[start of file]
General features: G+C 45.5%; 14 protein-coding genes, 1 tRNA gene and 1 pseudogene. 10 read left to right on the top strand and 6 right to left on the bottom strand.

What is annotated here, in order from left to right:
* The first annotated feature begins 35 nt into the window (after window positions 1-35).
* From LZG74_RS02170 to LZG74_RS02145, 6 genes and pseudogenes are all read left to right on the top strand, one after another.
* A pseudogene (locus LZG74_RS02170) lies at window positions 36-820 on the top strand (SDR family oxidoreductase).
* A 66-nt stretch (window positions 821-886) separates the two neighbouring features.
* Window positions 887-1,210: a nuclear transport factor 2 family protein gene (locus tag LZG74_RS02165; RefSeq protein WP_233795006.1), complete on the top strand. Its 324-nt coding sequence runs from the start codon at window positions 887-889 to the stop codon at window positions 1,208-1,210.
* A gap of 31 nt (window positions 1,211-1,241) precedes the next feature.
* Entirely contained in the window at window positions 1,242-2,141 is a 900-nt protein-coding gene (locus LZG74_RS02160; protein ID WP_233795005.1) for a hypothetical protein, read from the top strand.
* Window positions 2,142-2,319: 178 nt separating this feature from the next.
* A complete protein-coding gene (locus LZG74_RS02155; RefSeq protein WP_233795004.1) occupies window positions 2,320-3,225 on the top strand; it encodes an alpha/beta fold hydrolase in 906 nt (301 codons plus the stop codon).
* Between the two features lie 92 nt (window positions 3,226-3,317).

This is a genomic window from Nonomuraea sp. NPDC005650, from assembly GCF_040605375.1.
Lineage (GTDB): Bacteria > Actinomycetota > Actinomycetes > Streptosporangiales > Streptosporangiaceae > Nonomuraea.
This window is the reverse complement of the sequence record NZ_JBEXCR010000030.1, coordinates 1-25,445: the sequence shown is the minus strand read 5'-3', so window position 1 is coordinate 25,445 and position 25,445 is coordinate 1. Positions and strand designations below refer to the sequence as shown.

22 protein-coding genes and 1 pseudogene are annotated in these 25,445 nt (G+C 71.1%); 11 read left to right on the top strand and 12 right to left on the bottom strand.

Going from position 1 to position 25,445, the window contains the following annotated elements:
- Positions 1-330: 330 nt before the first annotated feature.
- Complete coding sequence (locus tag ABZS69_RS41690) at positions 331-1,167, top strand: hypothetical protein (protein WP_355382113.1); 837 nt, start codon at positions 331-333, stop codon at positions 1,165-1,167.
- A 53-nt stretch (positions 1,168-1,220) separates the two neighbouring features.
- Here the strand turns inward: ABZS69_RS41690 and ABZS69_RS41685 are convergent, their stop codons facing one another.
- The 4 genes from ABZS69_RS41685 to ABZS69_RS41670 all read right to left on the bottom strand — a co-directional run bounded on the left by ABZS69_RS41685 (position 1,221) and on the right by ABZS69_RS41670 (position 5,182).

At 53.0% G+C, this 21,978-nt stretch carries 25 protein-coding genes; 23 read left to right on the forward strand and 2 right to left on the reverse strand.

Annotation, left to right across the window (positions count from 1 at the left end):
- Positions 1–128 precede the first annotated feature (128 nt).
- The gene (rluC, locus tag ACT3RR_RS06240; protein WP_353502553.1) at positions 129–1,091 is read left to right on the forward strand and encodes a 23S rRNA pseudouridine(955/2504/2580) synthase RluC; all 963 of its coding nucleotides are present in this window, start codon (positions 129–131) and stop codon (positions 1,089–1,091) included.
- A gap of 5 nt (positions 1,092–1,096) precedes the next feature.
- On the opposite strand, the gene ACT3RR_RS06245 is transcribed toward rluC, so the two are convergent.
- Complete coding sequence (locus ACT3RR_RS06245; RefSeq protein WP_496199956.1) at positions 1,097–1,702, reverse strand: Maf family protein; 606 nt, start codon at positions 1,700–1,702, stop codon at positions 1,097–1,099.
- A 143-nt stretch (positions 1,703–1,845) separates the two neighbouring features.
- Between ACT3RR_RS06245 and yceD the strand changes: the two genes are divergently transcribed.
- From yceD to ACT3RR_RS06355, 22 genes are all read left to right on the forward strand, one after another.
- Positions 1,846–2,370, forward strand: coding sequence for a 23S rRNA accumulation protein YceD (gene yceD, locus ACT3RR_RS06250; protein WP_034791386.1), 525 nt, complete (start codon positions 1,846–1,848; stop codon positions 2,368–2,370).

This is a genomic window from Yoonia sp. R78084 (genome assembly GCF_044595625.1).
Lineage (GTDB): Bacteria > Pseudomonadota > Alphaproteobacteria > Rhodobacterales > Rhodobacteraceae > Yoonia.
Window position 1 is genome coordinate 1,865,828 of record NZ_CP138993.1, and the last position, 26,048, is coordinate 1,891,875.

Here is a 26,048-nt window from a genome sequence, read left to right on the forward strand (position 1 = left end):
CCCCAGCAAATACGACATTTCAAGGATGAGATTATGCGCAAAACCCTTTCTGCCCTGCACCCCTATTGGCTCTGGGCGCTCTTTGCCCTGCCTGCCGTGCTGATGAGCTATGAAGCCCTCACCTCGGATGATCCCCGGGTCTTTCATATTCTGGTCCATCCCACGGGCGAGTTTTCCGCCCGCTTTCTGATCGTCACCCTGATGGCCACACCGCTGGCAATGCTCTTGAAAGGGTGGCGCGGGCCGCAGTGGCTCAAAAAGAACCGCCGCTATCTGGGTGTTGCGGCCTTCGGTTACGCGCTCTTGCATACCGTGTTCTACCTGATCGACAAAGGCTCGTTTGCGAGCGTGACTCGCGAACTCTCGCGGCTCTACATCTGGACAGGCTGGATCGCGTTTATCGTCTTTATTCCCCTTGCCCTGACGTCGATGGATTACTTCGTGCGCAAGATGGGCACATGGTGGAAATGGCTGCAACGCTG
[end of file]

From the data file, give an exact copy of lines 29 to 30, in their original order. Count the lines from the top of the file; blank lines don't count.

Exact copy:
- Complete coding sequence (locus ACT3RR_RS06245; RefSeq protein WP_496199956.1) at positions 1,097–1,702, reverse strand: Maf family protein; 606 nt, start codon at positions 1,700–1,702, stop codon at positions 1,097–1,099.
- A 143-nt stretch (positions 1,703–1,845) separates the two neighbouring features.